Martin Whitlock - political writings 2001-2004

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Clever, modest and misunderstood

17 May 2004

The development of the European Union has been a quiet, understated exercise in compromise which Britons might be expected to appreciate if they were permitted the political head space to reflect upon it.


Inconsequential opinions

3 May 2004

David Blunkett and Tony Blair think that identity cards are a good thing. And opinion pollsters tells us that maybe 80 per cent of adult Britons think so too. But is this good enough reason for a policy for which the practical benefits seem remarkably thin?

Not insular, but everywhere

26 April 2004

In agreeing to hold a referendum on Europe, Tony Blair has set himself the ambitious task of re-writing powerful British myths about themselves and their neighbours.

Test tube politics

1 March 2004

The government wants a national standard for the availability of medical interventions such as IVF, but it also wants local people to have a greater say in the provision of services in their area. This paradox will not resolve itself for so long as national politics remains the only show in town.

Blair loses the brand

16 February 2004

The failure of the Prime Minister to support his own government's worked-out policy on immigration by workers from the E.U. accession countries of eastern Europe illustrates the credibility gap he has opened up with an increasingly unconvinced electorate. Pandering to the right wing press on the issue will not paper over the cracks.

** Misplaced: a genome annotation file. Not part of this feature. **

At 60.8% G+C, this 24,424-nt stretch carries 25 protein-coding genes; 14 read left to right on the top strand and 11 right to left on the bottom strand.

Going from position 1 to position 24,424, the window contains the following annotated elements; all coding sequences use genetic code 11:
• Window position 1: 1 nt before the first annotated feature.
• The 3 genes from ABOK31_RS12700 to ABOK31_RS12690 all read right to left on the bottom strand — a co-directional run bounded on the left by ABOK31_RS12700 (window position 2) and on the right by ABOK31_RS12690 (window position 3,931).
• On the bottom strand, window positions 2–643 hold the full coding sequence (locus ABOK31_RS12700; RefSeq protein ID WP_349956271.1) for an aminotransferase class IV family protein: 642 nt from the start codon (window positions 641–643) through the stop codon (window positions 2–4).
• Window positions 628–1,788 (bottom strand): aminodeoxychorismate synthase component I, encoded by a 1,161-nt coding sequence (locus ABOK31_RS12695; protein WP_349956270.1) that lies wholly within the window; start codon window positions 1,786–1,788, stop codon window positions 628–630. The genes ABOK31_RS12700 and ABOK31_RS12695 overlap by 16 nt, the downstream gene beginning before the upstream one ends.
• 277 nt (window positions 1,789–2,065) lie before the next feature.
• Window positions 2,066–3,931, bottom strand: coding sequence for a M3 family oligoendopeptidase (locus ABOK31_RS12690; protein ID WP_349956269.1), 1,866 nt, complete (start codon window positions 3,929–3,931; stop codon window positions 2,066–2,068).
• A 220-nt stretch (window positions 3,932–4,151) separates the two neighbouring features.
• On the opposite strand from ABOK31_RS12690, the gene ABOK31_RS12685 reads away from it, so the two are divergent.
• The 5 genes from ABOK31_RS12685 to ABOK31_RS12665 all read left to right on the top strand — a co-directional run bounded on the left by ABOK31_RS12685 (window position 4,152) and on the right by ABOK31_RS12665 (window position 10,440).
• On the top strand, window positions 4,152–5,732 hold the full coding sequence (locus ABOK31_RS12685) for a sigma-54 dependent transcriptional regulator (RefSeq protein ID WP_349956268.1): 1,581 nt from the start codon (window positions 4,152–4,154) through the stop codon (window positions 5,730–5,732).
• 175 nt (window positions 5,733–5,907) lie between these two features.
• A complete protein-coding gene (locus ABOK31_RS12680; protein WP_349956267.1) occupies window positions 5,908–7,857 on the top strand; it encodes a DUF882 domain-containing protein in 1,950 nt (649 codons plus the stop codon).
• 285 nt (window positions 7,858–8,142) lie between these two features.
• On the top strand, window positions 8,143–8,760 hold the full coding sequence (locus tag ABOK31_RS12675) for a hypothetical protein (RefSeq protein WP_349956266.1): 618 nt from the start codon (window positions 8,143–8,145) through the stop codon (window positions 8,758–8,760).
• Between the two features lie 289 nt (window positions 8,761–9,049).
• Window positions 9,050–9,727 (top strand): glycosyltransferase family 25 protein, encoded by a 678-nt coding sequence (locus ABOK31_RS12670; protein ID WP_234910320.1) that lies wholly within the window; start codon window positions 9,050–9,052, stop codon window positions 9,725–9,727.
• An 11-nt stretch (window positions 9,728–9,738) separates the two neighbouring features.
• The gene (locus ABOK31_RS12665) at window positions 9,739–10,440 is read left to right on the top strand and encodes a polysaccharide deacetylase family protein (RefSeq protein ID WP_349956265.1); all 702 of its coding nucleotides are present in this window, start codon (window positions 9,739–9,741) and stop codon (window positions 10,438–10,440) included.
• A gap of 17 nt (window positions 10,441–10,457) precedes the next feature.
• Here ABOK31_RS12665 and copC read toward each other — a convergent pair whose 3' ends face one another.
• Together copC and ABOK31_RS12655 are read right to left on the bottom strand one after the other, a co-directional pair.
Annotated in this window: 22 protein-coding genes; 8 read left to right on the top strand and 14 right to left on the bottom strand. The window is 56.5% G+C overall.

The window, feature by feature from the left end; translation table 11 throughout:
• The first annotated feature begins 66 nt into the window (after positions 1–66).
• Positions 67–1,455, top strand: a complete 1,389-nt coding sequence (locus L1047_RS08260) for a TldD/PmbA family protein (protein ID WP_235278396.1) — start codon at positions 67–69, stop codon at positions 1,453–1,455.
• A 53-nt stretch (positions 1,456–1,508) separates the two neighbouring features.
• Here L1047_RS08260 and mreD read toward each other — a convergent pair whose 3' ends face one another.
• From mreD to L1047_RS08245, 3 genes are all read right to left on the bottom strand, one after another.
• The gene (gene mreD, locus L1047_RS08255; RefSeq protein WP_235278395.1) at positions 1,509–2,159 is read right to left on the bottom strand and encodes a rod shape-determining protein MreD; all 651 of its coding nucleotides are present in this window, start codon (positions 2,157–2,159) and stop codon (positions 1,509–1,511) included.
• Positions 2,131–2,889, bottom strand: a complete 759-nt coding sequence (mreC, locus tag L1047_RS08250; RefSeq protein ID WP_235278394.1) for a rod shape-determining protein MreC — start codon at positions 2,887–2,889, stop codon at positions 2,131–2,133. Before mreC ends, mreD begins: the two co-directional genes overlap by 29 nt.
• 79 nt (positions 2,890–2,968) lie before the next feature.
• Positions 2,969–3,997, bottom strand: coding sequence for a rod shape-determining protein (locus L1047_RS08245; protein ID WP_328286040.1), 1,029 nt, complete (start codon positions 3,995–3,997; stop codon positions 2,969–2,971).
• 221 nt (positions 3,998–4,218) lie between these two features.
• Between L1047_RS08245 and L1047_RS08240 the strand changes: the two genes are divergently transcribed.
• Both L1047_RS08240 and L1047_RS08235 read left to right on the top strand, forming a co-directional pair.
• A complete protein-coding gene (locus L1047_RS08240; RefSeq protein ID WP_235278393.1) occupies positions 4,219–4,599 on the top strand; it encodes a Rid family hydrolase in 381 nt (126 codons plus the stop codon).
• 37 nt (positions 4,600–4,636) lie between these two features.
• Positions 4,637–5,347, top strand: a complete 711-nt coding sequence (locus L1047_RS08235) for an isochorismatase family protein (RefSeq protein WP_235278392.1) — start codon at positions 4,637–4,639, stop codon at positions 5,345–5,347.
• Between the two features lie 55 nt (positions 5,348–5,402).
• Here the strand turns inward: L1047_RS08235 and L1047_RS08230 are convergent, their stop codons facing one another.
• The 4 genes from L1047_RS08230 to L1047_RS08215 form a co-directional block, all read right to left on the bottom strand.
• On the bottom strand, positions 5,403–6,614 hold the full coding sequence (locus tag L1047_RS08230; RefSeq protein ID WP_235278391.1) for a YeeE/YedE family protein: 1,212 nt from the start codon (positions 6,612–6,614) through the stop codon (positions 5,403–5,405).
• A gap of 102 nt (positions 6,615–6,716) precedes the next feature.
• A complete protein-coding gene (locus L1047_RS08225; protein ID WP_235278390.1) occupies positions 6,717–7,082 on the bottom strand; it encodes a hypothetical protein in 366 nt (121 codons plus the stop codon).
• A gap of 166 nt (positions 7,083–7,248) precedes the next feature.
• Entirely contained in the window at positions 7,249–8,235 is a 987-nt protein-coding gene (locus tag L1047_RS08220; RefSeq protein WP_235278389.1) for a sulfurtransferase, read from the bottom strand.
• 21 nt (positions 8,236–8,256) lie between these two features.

Fast cars and cannabis

12 January 2004

When laws are broken by responsible people in their millions, enforcement is not the answer. It's time for the government to look for a more constructive approach.

The nasty government?

1 December 2003

Tory leader Michael Howard sounded more liberal than the government on asylum last week. So perhaps it's time to acknowledge that the public attitudes on this issue are more complicated than they look.

The cruelty of numbers

11 August 2003

By toughening up on asylum-seekers, the government is turning complicated human issues into a numbers game that it cannot win. Spare a thought for the innocent victims caught in the fall out.


Real people don't vote

23 June 2003

The connection between elections and reality was always tenuous, but never more so than it is today. Non-voters are not nihilists, but honest citizens increasingly unwilling to collude in a deception.


When perception is the problem

12 May 2003

When it comes to votes, public perception matters more than statistical reality. This makes politicians say (and do) foolish things. In the end we all pay for it.


It’s not the policies, stupid.

5 May 2003

The results of the local elections in England raise questions for all three main parties. But really it all comes down to one big question: What is a political party for?




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